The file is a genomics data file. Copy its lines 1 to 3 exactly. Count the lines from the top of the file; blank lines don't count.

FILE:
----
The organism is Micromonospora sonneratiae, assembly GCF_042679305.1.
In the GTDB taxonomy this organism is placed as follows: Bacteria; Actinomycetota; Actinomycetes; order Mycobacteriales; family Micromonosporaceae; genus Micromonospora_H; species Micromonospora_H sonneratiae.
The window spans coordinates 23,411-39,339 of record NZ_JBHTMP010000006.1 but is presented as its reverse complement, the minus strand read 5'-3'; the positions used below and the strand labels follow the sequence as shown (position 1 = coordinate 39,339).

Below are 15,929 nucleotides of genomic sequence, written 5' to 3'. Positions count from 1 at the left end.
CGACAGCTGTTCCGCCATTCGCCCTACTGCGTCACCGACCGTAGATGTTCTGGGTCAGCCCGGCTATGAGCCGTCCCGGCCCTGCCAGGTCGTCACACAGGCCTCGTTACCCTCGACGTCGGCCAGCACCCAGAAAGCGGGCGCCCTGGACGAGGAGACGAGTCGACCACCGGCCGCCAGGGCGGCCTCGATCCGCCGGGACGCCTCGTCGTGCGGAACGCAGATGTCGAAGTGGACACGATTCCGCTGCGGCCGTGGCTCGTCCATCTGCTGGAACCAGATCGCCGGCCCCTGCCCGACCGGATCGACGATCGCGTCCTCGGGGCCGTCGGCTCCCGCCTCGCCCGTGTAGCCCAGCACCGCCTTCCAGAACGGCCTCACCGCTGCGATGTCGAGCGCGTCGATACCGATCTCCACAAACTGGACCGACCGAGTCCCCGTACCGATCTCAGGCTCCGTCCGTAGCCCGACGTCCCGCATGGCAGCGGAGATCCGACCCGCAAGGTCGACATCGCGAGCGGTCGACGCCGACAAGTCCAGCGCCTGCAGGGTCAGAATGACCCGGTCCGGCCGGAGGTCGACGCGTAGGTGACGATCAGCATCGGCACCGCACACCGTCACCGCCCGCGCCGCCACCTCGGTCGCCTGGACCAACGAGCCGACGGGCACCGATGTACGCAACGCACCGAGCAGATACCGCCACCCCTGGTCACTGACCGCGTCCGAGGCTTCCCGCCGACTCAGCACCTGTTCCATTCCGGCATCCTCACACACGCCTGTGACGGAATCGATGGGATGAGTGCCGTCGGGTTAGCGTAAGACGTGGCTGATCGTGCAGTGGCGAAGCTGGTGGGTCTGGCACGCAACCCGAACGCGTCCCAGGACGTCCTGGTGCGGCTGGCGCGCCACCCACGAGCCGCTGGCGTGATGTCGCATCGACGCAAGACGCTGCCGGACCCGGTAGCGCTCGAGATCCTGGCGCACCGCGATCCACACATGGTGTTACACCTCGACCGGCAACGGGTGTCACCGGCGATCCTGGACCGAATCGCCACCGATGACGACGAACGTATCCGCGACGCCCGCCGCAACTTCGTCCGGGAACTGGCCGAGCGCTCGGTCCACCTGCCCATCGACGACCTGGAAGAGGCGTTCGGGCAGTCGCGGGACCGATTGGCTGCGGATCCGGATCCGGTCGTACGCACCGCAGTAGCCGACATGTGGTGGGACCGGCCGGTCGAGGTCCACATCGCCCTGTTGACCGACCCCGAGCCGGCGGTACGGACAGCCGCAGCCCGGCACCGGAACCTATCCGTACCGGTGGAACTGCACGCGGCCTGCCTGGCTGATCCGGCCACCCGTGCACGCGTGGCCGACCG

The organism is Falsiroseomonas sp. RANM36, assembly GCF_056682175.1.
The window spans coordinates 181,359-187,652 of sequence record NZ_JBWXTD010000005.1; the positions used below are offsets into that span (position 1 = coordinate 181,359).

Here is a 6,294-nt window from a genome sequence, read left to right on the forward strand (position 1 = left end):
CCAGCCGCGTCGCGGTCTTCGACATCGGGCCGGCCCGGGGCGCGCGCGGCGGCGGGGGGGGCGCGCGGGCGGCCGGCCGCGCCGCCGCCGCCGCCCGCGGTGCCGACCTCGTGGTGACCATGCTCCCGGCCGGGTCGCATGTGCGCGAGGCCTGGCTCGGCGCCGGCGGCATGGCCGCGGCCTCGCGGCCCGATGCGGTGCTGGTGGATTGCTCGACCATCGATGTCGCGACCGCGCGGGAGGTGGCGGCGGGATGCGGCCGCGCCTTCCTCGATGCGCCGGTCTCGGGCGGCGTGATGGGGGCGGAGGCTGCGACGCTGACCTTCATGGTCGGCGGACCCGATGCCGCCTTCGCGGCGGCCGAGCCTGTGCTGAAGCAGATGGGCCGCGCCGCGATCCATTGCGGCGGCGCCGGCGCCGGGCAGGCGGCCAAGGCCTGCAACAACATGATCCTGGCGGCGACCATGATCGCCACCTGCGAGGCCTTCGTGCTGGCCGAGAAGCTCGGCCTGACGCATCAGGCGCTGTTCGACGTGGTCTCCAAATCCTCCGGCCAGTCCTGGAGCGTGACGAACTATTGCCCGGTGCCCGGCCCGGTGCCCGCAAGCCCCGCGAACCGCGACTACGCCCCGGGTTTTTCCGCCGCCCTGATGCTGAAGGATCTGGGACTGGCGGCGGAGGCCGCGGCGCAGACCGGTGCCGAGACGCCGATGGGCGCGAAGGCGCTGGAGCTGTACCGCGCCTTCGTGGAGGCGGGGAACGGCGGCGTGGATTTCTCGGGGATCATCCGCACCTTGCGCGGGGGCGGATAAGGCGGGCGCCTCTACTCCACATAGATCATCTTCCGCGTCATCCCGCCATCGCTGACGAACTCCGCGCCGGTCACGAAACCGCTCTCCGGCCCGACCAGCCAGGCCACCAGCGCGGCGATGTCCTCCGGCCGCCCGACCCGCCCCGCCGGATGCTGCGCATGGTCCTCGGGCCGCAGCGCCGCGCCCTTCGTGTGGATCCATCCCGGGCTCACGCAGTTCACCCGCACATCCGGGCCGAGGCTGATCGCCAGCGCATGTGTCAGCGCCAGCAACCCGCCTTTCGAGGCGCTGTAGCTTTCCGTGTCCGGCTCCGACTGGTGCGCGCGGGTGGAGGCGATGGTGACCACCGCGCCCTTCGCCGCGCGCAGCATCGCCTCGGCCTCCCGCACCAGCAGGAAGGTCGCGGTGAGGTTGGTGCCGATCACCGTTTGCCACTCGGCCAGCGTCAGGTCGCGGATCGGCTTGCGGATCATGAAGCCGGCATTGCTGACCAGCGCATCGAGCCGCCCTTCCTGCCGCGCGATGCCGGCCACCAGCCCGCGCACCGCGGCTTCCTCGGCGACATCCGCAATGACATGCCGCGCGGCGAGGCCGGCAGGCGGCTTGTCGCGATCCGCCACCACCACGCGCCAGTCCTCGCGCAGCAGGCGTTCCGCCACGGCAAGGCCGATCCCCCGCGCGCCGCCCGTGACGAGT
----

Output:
The organism is Micromonospora sonneratiae, assembly GCF_042679305.1.
In the GTDB taxonomy this organism is placed as follows: Bacteria; Actinomycetota; Actinomycetes; order Mycobacteriales; family Micromonosporaceae; genus Micromonospora_H; species Micromonospora_H sonneratiae.
The window spans coordinates 23,411-39,339 of record NZ_JBHTMP010000006.1 but is presented as its reverse complement, the minus strand read 5'-3'; the positions used below and the strand labels follow the sequence as shown (position 1 = coordinate 39,339).